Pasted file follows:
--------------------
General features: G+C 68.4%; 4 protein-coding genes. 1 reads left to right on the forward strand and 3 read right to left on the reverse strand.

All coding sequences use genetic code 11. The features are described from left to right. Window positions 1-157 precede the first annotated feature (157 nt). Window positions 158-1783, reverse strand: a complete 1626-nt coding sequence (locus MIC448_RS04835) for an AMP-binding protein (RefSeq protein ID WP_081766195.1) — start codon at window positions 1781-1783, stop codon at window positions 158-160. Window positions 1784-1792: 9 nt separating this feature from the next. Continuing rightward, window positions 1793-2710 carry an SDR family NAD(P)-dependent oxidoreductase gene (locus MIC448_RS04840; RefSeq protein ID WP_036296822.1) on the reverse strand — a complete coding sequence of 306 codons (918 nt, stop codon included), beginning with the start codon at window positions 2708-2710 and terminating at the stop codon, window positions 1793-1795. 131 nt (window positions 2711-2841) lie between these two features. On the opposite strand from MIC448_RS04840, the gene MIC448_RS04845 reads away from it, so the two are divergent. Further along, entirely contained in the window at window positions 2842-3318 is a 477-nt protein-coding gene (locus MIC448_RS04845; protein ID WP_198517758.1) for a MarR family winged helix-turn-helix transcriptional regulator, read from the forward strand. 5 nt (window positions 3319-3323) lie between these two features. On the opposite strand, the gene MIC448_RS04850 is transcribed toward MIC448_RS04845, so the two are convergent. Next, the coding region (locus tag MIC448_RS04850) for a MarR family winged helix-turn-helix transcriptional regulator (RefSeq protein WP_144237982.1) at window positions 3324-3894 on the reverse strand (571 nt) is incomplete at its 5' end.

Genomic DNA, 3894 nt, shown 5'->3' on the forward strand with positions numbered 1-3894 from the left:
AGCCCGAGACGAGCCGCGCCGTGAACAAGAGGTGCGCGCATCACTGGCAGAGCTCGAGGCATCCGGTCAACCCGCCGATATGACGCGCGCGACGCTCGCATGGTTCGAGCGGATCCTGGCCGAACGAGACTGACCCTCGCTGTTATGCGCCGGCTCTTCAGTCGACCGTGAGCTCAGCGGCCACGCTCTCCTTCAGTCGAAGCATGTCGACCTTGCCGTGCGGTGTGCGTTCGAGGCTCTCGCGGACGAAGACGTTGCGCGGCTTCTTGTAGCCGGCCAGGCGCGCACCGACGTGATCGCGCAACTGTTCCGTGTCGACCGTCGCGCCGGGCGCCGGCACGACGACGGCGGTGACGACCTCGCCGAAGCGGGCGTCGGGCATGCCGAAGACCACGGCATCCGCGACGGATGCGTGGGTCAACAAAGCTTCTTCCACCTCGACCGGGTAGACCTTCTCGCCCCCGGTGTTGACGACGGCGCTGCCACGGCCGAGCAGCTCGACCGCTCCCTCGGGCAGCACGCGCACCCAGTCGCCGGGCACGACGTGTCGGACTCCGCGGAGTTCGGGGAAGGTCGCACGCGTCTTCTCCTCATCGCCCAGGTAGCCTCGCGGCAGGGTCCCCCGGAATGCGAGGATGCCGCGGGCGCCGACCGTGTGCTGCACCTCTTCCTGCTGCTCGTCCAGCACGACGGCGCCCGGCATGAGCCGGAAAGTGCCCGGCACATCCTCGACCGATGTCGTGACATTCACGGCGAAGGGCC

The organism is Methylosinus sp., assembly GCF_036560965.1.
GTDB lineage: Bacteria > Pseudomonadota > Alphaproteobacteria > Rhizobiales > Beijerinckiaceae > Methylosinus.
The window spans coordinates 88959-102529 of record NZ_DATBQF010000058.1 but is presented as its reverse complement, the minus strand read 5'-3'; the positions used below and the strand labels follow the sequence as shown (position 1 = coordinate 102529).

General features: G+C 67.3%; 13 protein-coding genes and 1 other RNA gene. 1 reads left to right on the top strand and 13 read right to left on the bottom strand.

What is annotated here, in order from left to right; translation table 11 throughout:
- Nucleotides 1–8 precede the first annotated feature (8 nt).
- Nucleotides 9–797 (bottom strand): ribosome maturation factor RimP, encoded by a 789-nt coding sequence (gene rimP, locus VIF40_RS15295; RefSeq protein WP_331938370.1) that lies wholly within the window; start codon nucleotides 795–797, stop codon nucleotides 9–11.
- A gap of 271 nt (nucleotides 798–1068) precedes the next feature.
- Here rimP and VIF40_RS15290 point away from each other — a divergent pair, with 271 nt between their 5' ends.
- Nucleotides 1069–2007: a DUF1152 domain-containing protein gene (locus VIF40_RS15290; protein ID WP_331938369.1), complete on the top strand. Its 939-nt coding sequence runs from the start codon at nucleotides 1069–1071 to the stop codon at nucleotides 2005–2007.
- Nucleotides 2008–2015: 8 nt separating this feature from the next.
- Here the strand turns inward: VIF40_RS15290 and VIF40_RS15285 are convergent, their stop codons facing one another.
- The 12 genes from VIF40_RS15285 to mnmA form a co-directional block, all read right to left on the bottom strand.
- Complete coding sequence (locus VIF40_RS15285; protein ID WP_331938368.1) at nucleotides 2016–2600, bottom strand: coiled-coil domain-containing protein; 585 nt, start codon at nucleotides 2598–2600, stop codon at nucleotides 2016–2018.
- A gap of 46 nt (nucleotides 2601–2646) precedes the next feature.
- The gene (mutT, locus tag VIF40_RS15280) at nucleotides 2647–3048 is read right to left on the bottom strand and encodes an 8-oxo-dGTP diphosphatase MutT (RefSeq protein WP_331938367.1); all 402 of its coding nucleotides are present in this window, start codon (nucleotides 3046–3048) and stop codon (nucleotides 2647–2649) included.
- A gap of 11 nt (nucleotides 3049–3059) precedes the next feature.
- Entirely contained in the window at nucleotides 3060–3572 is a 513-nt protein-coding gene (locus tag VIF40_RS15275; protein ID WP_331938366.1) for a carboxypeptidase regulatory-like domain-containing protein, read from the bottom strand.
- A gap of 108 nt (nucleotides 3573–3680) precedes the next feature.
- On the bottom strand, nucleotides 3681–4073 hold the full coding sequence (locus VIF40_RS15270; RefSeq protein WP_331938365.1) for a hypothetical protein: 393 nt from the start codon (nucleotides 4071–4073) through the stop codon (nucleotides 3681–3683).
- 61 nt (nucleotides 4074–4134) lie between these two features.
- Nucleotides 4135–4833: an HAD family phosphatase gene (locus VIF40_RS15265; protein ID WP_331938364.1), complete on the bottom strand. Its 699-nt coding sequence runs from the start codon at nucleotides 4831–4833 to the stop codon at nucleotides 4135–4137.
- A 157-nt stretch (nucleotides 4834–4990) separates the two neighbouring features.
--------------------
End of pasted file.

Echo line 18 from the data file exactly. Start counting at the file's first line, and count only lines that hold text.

- Complete coding sequence (locus VIF40_RS15285; protein ID WP_331938368.1) at nucleotides 2016–2600, bottom strand: coiled-coil domain-containing protein; 585 nt, start codon at nucleotides 2598–2600, stop codon at nucleotides 2016–2018.